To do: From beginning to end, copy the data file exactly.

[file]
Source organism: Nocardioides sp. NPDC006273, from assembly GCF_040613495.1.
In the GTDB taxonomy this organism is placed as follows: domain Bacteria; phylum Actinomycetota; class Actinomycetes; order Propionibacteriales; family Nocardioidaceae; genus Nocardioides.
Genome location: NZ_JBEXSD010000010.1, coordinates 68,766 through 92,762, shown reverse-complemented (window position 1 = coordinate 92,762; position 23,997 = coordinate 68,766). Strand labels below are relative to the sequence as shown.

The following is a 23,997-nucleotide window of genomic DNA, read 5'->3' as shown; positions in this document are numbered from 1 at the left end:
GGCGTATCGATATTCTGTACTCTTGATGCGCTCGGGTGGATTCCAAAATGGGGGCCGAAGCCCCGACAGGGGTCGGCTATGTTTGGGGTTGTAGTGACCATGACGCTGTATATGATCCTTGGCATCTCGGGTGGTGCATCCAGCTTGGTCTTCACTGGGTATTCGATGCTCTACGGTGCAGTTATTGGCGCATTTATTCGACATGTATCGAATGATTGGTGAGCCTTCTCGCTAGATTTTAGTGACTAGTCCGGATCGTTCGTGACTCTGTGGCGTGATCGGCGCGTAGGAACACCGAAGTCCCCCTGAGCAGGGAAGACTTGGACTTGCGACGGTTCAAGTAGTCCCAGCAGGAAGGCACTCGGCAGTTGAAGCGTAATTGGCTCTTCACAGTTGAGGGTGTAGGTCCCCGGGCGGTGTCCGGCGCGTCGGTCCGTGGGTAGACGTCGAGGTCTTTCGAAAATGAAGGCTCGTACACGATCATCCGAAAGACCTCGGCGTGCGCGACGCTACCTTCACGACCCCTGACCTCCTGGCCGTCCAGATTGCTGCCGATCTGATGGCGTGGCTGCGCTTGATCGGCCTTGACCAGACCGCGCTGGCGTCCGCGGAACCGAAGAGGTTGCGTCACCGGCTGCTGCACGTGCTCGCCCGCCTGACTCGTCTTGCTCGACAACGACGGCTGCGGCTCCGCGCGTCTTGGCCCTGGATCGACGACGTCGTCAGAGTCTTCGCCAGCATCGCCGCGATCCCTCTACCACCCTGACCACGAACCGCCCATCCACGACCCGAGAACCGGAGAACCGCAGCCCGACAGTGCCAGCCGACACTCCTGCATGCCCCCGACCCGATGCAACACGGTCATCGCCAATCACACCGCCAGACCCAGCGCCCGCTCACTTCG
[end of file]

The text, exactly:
Source organism: Nocardioides sp. NPDC006273, from assembly GCF_040613495.1.
In the GTDB taxonomy this organism is placed as follows: domain Bacteria; phylum Actinomycetota; class Actinomycetes; order Propionibacteriales; family Nocardioidaceae; genus Nocardioides.
Genome location: NZ_JBEXSD010000010.1, coordinates 68,766 through 92,762, shown reverse-complemented (window position 1 = coordinate 92,762; position 23,997 = coordinate 68,766). Strand labels below are relative to the sequence as shown.

The following is a 23,997-nucleotide window of genomic DNA, read 5'->3' as shown; positions in this document are numbered from 1 at the left end:
GGCGTATCGATATTCTGTACTCTTGATGCGCTCGGGTGGATTCCAAAATGGGGGCCGAAGCCCCGACAGGGGTCGGCTATGTTTGGGGTTGTAGTGACCATGACGCTGTATATGATCCTTGGCATCTCGGGTGGTGCATCCAGCTTGGTCTTCACTGGGTATTCGATGCTCTACGGTGCAGTTATTGGCGCATTTATTCGACATGTATCGAATGATTGGTGAGCCTTCTCGCTAGATTTTAGTGACTAGTCCGGATCGTTCGTGACTCTGTGGCGTGATCGGCGCGTAGGAACACCGAAGTCCCCCTGAGCAGGGAAGACTTGGACTTGCGACGGTTCAAGTAGTCCCAGCAGGAAGGCACTCGGCAGTTGAAGCGTAATTGGCTCTTCACAGTTGAGGGTGTAGGTCCCCGGGCGGTGTCCGGCGCGTCGGTCCGTGGGTAGACGTCGAGGTCTTTCGAAAATGAAGGCTCGTACACGATCATCCGAAAGACCTCGGCGTGCGCGACGCTACCTTCACGACCCCTGACCTCCTGGCCGTCCAGATTGCTGCCGATCTGATGGCGTGGCTGCGCTTGATCGGCCTTGACCAGACCGCGCTGGCGTCCGCGGAACCGAAGAGGTTGCGTCACCGGCTGCTGCACGTGCTCGCCCGCCTGACTCGTCTTGCTCGACAACGACGGCTGCGGCTCCGCGCGTCTTGGCCCTGGATCGACGACGTCGTCAGAGTCTTCGCCAGCATCGCCGCGATCCCTCTACCACCCTGACCACGAACCGCCCATCCACGACCCGAGAACCGGAGAACCGCAGCCCGACAGTGCCAGCCGACACTCCTGCATGCCCCCGACCCGATGCAACACGGTCATCGCCAATCACACCGCCAGACCCAGCGCCCGCTCACTTCG